Psychotherapy, warts and all
Kenneth Grahame may not have realised Toad was manic-depressive, but with hindsight, all the signs are there. By turns boastful, sullen, impulsive, vengeful, extravagant and lachrymose, the volatile owner of Toad Hall is a case history waiting to happen.
The Wind in the Willows leaves Toad triumphant, restored to his ancestral acres. Chapter I of Counselling for Toads finds him in a suicidal pit of self-loathing, hiding in squalor from his old friends Mole and Ratty. That Chapter II is entitled "With Friends Like These . . ." gives some indication that de Board's sympathies lie closer to Toad than to the heroes of the original book, whose predictable response to Toad's depression is an attempt to jolly him into snapping out of it. It is, of course, Badger, shown up here for the genial old bully he really is, who orders Toad to undertake counselling.
Counselling is suffering from a poor press - not entirely surprising, given that you can get counselling if your Tamagotchi virtual pet pops it clogs. But Toad's counsellor, Heron, is a psychoanalyst who, over a series of carefully graduated meetings, introduces Toad to various aspects of his personality - the parent, child and adult ego states - and gently but firmly educates him into analysing his own emotions.
Toad's first lesson is that the therapy will be useless unless he comes of his own free will, rather than to please Badger. Initially resentful, he learns he must answer his own questions as, in the long term, responsibility for sorting himself out is his alone.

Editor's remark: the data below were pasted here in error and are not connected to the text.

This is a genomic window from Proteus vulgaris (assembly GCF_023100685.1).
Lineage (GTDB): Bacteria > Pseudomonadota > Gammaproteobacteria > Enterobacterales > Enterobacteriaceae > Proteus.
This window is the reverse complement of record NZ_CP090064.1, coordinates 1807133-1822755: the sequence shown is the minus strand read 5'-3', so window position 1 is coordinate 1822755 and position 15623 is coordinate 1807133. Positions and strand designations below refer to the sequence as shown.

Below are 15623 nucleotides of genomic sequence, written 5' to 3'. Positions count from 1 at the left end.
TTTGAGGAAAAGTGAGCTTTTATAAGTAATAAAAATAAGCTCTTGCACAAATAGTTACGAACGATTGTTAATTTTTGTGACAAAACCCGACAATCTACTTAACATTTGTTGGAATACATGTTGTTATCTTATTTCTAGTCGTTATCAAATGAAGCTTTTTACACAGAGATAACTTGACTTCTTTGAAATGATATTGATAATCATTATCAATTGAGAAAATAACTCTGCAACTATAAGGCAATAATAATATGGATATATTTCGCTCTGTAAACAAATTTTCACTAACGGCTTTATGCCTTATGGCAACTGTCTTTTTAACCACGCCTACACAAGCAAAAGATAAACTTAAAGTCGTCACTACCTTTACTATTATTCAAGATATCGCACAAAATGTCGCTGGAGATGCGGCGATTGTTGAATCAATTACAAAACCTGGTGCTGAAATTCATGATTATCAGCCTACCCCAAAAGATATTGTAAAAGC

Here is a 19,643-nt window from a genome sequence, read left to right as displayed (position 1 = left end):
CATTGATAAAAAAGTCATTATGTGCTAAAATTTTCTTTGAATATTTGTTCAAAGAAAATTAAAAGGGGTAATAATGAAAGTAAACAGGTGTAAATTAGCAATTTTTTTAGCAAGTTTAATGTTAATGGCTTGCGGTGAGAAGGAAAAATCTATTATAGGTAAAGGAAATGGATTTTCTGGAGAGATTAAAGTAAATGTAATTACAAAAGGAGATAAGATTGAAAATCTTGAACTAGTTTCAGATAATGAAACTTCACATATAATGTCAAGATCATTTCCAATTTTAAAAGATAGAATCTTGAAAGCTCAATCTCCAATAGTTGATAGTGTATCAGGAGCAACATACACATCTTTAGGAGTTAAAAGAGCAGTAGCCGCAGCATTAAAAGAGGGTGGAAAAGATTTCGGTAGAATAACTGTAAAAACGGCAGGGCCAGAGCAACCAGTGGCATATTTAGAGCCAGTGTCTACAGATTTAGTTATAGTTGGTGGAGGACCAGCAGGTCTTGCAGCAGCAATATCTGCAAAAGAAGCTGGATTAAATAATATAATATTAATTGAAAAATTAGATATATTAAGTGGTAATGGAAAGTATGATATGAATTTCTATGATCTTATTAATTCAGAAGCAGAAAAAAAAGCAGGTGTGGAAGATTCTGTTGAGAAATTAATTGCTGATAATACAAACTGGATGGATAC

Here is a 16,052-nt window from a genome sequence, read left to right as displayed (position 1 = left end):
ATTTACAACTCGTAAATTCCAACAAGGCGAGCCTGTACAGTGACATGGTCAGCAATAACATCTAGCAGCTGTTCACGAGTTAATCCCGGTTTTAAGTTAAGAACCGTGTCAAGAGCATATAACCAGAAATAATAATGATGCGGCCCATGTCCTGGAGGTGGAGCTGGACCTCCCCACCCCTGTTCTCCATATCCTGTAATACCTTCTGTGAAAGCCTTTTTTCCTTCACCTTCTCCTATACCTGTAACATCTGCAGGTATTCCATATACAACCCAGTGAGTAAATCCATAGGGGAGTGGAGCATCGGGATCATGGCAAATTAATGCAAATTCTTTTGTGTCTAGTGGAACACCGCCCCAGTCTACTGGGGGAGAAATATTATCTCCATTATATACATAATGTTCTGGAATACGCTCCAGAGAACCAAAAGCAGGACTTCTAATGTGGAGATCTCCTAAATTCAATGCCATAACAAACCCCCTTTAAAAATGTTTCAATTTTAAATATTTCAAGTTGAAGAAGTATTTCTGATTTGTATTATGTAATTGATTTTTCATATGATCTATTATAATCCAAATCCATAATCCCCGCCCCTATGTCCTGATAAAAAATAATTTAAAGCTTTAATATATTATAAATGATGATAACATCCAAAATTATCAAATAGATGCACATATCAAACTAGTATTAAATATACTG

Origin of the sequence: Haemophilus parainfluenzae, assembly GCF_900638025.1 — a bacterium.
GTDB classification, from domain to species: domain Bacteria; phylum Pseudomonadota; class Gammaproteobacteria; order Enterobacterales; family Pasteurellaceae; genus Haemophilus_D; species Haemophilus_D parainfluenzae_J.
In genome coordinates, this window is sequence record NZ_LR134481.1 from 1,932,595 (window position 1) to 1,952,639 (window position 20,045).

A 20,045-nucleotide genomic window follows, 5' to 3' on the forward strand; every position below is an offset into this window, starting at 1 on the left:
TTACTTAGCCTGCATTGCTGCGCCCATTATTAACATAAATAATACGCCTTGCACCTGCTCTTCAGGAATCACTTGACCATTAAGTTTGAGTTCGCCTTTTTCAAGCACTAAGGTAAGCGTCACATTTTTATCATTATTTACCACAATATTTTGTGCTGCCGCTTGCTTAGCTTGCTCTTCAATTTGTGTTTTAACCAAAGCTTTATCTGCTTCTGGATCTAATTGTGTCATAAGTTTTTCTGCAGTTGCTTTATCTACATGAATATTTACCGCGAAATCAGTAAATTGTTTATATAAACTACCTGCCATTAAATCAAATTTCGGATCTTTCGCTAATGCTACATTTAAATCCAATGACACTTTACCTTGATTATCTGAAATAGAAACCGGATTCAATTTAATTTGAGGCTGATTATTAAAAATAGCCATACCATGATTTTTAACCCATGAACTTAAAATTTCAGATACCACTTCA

While Toad gets in touch with his inner tadpole, as it were, we discover the details of his woeful background. Toad is not landed gentry - his grandfather founded the family fortune in brewing. Toad's father, an authoritarian figure, expected his son to take over the firm. His mother, initially dominated by her father, the Bishop, later by her husband, withheld affection for fear of antagonising Toad Senior.
A more or less obligatory thigh-squeezing uncle lurks in the background, but it becomes clear through Heron's kindly but persistent probing that Toad is the damaged product of a loveless upbringing, consumed with internalised anger directed not at the perpetrators of his unhappiness but at himself.
By learning to recognise and understand his emotions he emerges at the end of the 10 sessions (no Woody Allen, he) a happier, wiser amphibian.
If this sounds like the humourless ruin of an ill-used classic, rest assured. It is not only an instructive hand-book for those in any way contemplating counselling - although necessarily simplified - it is warmly funny and respectful of the spirit of Grahame's novel. If he had written his own sequel he might have ended it like this one.
The new improved Toad reveals to his astonished friends that he is getting a job - a partnership in up-market estate agents, Knight, Toad and Frankly. Rat is retiring to the south coast to run a book shop, Mole plans to convert Mole End into a restaurant, and Badger, benevolent despot and one-nation Tory, is to stand for Parliament.
In The Wind in the Willows we scarcely notice the incongruity of small animals driving cars and swapping clothes with humans. With comparable panache, de Board persuades us to accept the anachronisms of Toad's television set and his schoolboy attempts to impress his masters with a Bohemian taste for recordings of Berg and Stravinsky. Just what one might have expected, like his wasted years at Cambridge, where he flirted with aesthetics but not barmaids. The Id never was much in evidence on the Riverbank.
Jan Mark's latest book is 'God's Story' (Walker Books)